FAQ
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Copyrights : International St. Lawrence River Board of Control


SECTION 1: Decision-Making

Q 1.1: What is the IJC and why does it regulate water levels and flows?
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A: The International Joint Commission was established under the Boundary Waters Treaty of 1909 to help the United States and Canada prevent and resolve disputes over the use of the waters they share. Under the Treaty, the IJC approves certain projects that affect the natural levels and flows of boundary waters, such as the international seaway and power project at Massena, NY and Cornwall, ON.

Q 1.2: What are the Orders of Approval?
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A: When it approves a project, the IJC issues Orders of Approval, which may require that flows through the project meet certain conditions to protect interests in both countries. The Orders of Approval for the seaway and power project were issued in 1952 and amended in 1956.

Q1.3 Will the Orders of Approval be updated?
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A: In December 2000, the IJC appointed a Lake Ontario-St. Lawrence Study Board to (a) review the current regulation of levels and flows in the Lake Ontario-St. Lawrence River System, taking into account the impact of regulation on affected interests, (b) develop an improved understanding of the system by all concerned, and (c) provide all the relevant technical and other information needed for the review. After the review, which is expected to take five years, the Study Board may recommend that the IJC further amend its Orders of Approval.

Q 1.4: What is the ISLRBC?
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A: When it approved the seaway and power project, the IJC appointed the International St. Lawrence River Board of Control (ISLRBC) to oversee the regulation of water levels and flows and ensure that the Orders of Approval are followed. One assignment carried out by the ISLRBC was to develop a regulation plan to determine flows through the project that are consistent with the Orders of Approval.

Q 1.5: Who is on the ISLRBC?
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A: The ISLRBC has 10 members, five from each country. Current membership can be found on the Board's website at www.islrbc.org. Members are appointed by the IJC and serve in their personal and professional capacities rather than as representatives of their countries or organizations.

Q 1.6: How are members of the ISLRBC appointed?
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A: Members of the ISLRBC are appointed by the International Joint Commission. Appointments are based on their technical background, technical support from their home institutions, and their knowledge of the Lake Ontario-St. Lawrence River system.

Q 1.7: Why aren't all the affected interests represented on the ISLRBC? Given the fact that its decisions affect many people, why do the navigation and hydropower interests have access to the ISLRBC?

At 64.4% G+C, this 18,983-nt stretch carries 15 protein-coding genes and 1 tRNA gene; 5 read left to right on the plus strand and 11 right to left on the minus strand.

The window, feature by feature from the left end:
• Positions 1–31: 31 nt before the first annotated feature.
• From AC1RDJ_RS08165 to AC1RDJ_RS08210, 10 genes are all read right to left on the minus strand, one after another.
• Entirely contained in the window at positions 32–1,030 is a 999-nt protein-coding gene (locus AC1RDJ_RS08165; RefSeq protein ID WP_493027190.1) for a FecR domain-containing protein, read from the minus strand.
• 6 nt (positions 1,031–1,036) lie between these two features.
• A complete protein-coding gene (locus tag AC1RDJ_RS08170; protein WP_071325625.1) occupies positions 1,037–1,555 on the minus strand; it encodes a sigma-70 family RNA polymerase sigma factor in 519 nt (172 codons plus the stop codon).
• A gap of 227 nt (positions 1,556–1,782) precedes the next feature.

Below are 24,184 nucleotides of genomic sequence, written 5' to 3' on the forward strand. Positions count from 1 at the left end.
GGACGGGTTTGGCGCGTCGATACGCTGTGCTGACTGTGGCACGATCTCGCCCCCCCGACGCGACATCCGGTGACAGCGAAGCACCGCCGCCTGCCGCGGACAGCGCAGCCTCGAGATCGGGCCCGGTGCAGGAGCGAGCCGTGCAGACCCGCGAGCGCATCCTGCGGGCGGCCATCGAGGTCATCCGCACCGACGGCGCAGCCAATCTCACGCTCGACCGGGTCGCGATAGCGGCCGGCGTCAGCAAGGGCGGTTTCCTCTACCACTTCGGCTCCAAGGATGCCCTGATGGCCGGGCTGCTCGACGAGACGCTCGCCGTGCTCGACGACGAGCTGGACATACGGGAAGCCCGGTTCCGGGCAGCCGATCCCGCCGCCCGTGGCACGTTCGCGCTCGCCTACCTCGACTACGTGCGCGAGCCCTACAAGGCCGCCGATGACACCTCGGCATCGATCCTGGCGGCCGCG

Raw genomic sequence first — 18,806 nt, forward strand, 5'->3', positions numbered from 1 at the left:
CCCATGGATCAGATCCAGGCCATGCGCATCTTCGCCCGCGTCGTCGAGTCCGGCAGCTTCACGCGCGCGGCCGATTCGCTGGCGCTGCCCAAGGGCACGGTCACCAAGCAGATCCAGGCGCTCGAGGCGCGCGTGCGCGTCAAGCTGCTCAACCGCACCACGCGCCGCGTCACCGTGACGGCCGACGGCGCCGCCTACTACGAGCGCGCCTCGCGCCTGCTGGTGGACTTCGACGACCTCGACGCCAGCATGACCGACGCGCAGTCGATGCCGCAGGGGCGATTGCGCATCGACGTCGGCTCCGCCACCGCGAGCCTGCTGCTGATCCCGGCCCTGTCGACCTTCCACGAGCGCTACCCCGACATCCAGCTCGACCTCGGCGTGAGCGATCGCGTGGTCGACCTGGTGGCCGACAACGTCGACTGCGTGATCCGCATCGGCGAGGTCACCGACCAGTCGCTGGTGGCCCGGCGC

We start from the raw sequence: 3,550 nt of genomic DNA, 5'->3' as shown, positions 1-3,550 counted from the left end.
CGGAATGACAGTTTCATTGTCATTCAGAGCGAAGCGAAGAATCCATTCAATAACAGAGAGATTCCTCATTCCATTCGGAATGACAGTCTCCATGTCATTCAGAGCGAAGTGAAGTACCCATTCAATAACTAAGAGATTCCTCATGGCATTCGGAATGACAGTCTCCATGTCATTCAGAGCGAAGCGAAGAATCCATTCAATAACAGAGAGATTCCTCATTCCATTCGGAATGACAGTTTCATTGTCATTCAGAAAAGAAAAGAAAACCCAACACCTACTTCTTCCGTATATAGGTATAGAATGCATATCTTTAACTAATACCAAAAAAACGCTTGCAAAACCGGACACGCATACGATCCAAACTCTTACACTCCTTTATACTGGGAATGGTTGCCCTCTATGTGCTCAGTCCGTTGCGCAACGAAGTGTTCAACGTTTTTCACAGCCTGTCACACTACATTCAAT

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A: Board members are appointed to serve in their personal and professional capacities, not as representatives of particular interests or geographic regions. Collectively, the Board knows a great deal about the impacts of levels and flows on all affected interests. There are no members from the Seaway entities or commercial navigation interest on the Board. Two Board members come from the power entities because they bring operational knowledge of the project. The Board also invites technical experts to its meetings to answer operational questions. In addition, the Board relies on navigation and other experts in its sub-groups to provide input for its decision-making.

Q 1.8: What steps are being taken to ensure that the public has input into ISLRBC decisions?
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A: Steps taken to insure adequate communication include public meetings (at least one per year), periodic meetings with elected officials, special meetings with stakeholders, the Discussion Room found on the Board's website (www.islrbc.org ), and semi-annual teleconferences linking multiple sites around the basin. The Board also receives and responds to numerous phone calls, letters and email messages.

Q 1.9: Why are ISLRBC meetings, agendas and minutes not accessible to the public?
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A: The ISLRBC reaches its decisions by consensus based on what is in the best interest of both countries and all interests rather than by negotiating from national positions or the positions of particular interests. Opening the meetings would inhibit the free discussion among ISLRBC members needed to reach consensus, force them into inflexible positions, and impair their ability to take timely action on sensitive international issues. The ISLRBC makes efforts to obtain information from those within the basin through meetings, conference calls, and use of its website (www.islrbc.org ). It also notifies the public of its flow strategy decisions, including the rationale for reaching these decisions.

Q1.10: Why doesn't the ISLRBC take formal votes on its decisions?
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A: Formal votes are part of a representational process. The IJC believes that the smooth operation of the system would soon break down if ISLRBC members represented specific interests or geographic regions. The ISLRBC discusses concerns raised by its members until consensus is achieved or the IJC has to intervene, which has never occurred. The IJC believes that this is the best way to operate the system for the common good.

Q1.11: What is criterion (k) and what triggers criterion (k) operations during high or low water conditions?